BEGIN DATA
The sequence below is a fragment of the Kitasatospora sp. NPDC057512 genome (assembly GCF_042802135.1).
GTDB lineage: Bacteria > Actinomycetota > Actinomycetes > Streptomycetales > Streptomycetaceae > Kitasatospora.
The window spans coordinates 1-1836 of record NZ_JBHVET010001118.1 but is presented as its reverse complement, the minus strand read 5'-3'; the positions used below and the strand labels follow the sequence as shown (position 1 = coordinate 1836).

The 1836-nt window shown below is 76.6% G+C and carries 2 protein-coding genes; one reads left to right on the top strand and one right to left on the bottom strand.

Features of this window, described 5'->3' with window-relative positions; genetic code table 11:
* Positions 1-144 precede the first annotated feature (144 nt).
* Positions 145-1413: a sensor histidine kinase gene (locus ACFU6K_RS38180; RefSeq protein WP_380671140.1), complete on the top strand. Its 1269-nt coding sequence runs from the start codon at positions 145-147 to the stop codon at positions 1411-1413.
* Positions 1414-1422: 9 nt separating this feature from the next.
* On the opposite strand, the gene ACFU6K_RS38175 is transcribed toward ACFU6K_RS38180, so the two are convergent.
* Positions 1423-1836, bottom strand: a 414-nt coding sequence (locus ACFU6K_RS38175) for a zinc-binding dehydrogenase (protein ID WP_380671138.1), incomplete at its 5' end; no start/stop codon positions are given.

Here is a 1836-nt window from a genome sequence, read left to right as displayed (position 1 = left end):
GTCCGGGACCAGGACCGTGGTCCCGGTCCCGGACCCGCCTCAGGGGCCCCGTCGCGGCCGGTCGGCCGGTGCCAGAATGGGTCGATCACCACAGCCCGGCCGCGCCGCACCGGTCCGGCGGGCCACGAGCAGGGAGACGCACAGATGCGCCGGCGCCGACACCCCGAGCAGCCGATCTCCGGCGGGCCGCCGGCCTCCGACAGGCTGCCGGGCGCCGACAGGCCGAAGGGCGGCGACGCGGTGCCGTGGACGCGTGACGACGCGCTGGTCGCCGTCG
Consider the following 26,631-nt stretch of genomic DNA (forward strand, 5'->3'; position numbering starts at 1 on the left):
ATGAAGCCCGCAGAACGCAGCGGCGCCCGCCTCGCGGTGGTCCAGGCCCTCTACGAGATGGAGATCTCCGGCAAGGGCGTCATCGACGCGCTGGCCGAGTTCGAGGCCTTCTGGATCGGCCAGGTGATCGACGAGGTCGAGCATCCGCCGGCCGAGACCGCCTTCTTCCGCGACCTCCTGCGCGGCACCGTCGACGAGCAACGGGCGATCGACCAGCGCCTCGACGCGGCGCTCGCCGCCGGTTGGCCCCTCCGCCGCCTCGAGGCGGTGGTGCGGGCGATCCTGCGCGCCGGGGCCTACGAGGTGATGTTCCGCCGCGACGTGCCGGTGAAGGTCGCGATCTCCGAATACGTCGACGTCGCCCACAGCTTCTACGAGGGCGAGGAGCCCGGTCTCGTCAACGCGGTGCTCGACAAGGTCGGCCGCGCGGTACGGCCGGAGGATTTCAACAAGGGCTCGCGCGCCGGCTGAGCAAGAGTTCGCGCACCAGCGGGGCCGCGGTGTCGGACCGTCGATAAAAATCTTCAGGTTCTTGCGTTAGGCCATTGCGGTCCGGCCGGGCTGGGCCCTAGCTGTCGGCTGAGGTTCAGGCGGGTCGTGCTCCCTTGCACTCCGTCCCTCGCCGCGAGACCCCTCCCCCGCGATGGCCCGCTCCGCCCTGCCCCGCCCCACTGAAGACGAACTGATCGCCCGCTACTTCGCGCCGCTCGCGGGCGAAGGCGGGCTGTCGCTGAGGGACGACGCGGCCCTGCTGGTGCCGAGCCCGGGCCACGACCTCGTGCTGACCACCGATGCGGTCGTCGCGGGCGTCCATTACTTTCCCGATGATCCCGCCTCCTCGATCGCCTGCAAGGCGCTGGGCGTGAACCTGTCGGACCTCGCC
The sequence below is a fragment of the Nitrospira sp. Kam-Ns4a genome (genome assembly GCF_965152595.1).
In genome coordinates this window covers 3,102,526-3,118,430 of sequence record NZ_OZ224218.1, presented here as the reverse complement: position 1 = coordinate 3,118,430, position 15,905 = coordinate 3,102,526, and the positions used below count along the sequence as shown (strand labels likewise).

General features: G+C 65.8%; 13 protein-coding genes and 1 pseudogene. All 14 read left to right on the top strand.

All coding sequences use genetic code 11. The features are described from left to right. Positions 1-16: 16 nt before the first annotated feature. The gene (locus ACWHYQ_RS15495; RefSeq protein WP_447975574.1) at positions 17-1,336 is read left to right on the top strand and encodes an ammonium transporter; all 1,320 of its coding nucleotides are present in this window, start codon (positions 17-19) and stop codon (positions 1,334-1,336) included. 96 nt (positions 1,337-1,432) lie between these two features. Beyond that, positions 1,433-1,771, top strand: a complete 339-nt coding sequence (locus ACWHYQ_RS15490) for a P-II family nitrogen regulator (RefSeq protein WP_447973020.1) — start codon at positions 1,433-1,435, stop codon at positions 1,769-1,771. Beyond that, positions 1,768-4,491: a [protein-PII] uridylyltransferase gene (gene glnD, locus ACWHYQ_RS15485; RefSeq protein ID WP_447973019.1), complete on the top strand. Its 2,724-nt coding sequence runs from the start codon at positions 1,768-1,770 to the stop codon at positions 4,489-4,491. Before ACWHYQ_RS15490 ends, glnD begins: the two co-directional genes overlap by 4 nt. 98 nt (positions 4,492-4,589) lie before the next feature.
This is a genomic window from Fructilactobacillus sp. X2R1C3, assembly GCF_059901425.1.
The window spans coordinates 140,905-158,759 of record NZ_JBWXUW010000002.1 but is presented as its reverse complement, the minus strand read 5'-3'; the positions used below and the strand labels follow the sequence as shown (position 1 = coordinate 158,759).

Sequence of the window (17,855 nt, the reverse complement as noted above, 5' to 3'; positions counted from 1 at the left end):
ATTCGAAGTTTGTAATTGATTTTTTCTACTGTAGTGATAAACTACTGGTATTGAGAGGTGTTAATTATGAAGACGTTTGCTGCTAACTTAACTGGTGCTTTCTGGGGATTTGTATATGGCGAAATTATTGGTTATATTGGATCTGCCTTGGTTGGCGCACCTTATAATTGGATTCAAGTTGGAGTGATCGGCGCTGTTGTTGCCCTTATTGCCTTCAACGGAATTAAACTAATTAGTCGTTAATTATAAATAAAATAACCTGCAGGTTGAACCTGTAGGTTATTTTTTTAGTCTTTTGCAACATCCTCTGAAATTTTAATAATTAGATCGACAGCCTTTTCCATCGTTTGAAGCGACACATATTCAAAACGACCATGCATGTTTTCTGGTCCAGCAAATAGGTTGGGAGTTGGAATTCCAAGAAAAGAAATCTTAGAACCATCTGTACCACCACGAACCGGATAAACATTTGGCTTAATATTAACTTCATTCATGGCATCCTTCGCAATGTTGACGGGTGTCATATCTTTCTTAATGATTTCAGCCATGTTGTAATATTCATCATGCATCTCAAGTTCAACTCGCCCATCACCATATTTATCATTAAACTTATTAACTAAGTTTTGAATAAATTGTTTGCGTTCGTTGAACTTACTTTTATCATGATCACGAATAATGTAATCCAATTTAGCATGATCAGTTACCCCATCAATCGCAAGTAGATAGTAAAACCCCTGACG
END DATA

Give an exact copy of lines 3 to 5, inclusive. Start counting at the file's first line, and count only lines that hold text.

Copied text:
The window spans coordinates 1-1836 of record NZ_JBHVET010001118.1 but is presented as its reverse complement, the minus strand read 5'-3'; the positions used below and the strand labels follow the sequence as shown (position 1 = coordinate 1836).

The 1836-nt window shown below is 76.6% G+C and carries 2 protein-coding genes; one reads left to right on the top strand and one right to left on the bottom strand.

Features of this window, described 5'->3' with window-relative positions; genetic code table 11: